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In this demonstration, amaze learners by performing simple tricks using mirrors. These tricks take advantage of how a mirror can reflect your right side so it appears to be your left side. To make the effect more dramatic, cover the mirror with a cloth, climb onto the table, straddle the mirror, and then drop the cloth as you appear to "take off." This resource contains information about how this trick was applied during the making of the movie "Star Wars."

Subject:
Physical Science
Physics
Material Type:
Activity/Lab
Provider:
Exploratorium
Provider Set:
Science Snacks
Author:
California Department of Education
NEC Foundation of America
National Science Foundation
The Exploratorium
12/01/2012
Conditional Remix & Share Permitted
CC BY-NC-SA
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This trick from Exploratorium physicist Paul Doherty lets you add together the bounces of two balls and send one ball flying. When we tried this trick on the Exploratorium's exhibit floor, we gathered a crowd of visitors who wanted to know what we were doing. We explained that we were engaged in serious scientific experimentation related to energy transfer. Some of them may have believed us. If you'd like to go into the physical calculations of this phenomenam, see the related resource "Bouncing Balls" - it's the same activity but with the math explained.

Subject:
Physical Science
Physics
Material Type:
Activity/Lab
Provider:
Exploratorium
Author:
Paul Doherty
The Exploratorium
11/07/2012
Conditional Remix & Share Permitted
CC BY-NC-SA
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In this optics activity, learners discover that when they rotate a special black and white pattern called a Benham's Disk, it produces the illusion of colored rings. Learners experiment with the speed of rotation and direction of rotation to observe varying patterns. Use this activity to explain to learners how our eyes detect color and how different color receptors in the eye respond at different rates.

Subject:
Physical Science
Physics
Material Type:
Activity/Lab
Provider:
Exploratorium
Provider Set:
Science Snacks
Author:
California Department of Education
Don Rathjen
NEC Foundation of America
National Science Foundation
The Exploratorium
10/31/2012
Conditional Remix & Share Permitted
CC BY-NC-SA
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In this activity, learners burn a peanut, which produces a flame that can be used to boil away water and count the calories contained in the peanut. Learners use a formula to calculate the calories in a peanut and then differentiate between food calories and physicist calories as well as calories and joules.

Subject:
Physical Science
Material Type:
Activity/Lab
Provider:
Exploratorium
Author:
Don Rathjen
Paul Doherty
The Exploratorium
10/31/2000
Conditional Remix & Share Permitted
CC BY-NC-SA
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In this demonstration, cook a cake using the heat produced when the cake batter conducts an electric current. Because of safety concerns, this activity should be conducted as a demonstration only and learners should be kept at a safe distance.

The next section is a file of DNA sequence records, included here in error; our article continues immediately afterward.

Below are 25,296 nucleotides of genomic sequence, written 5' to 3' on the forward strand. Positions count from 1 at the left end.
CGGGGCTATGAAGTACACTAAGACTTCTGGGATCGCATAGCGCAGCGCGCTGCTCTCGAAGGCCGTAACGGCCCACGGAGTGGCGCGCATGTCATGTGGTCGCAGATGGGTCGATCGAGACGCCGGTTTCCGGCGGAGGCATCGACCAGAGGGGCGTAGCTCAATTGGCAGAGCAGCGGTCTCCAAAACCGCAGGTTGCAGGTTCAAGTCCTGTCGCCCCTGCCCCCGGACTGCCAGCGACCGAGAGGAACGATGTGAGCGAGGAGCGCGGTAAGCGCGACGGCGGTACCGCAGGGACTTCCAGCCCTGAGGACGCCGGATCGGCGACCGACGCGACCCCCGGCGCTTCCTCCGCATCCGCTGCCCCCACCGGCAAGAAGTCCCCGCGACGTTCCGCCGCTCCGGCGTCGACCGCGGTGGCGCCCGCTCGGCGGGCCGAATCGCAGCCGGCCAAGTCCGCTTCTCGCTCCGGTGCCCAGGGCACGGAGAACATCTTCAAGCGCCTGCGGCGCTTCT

Subject:
Chemistry
Physical Science
Material Type:
Activity/Lab
Provider:
Exploratorium
Author:
Don Rathjen
The Exploratorium
10/31/2005
Conditional Remix & Share Permitted
CC BY-NC-SA
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Cardboard Automata are a playful way to explore simple machine elements while creating a mechanical sculpture. This activity was inspired by the Cabaret Mechanical Theatre, a group of automata builders based in England. Artists like Paul Spooner, Keith Newstead, and Carlos Zapata build beautiful narrative pieces using elegant mechanisms based on cams, gears, springs, and linkages. Working with simple materials, this activity is easy to get started, and may become as complex as your mechanical sculpture ideas.

Subject:
Applied Science
Engineering
Material Type:
Activity/Lab
Provider:
Exploratorium
Author:
Exploratorium
National Science Foundation
The Exploratorium
12/01/2012
Conditional Remix & Share Permitted
CC BY-NC-SA
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In this activity, learners use crayons to draw conclusions about rocks and the rock cycle. Learners form crayons ((which can be "weathered"--heated, compressed and cooled--like rocks) into models of sedimentary, metamorphic, and igneous rocks.

Subject:
Geology
Physical Science
Material Type:
Activity/Lab
Provider:
Exploratorium
Author:
Eric Muller
The Exploratorium
11/07/2004
Conditional Remix & Share Permitted
CC BY-NC-SA
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In this fun gardening activity, learners discover their soil type. There are three basic soil types: sand, silt, and clay. Using only a jar, water and a bit of water softener, learners will sort their soil into its parts. The activity includes a "What's going on" section as well as information about what makes a soil ideal for gardening.

Subject:
Agriculture
Career and Technical Education
Material Type:
Activity/Lab
Provider:
Exploratorium
Author:
Exploratorium
The Exploratorium
12/07/2012
Conditional Remix & Share Permitted
CC BY-NC-SA
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In this electrochemistry activity, learners will explore two examples of electroplating. In Part 1, zinc from a galvanized nail (an iron nail which has been coated with zinc by dipping it in molten zinc) will be plated onto a copper penny. In Part 2, copper from a penny will be plated onto a nickel.

Subject:
Chemistry
Physical Science
Material Type:
Activity/Lab
Provider:
Exploratorium
Author:
Don Rathjen
The Exploratorium
11/07/2004
Conditional Remix & Share Permitted
CC BY-NC-SA
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In this activity, learners conduct a simple experiment to see how electrically charged things like plastic attract electrically neutral things like water. The plastic will attract the surface of the water into a visible bump.

Subject:
Physical Science
Physics
Material Type:
Activity/Lab
Provider:
Exploratorium
Author:
Paul Doherty
The Exploratorium
11/07/2000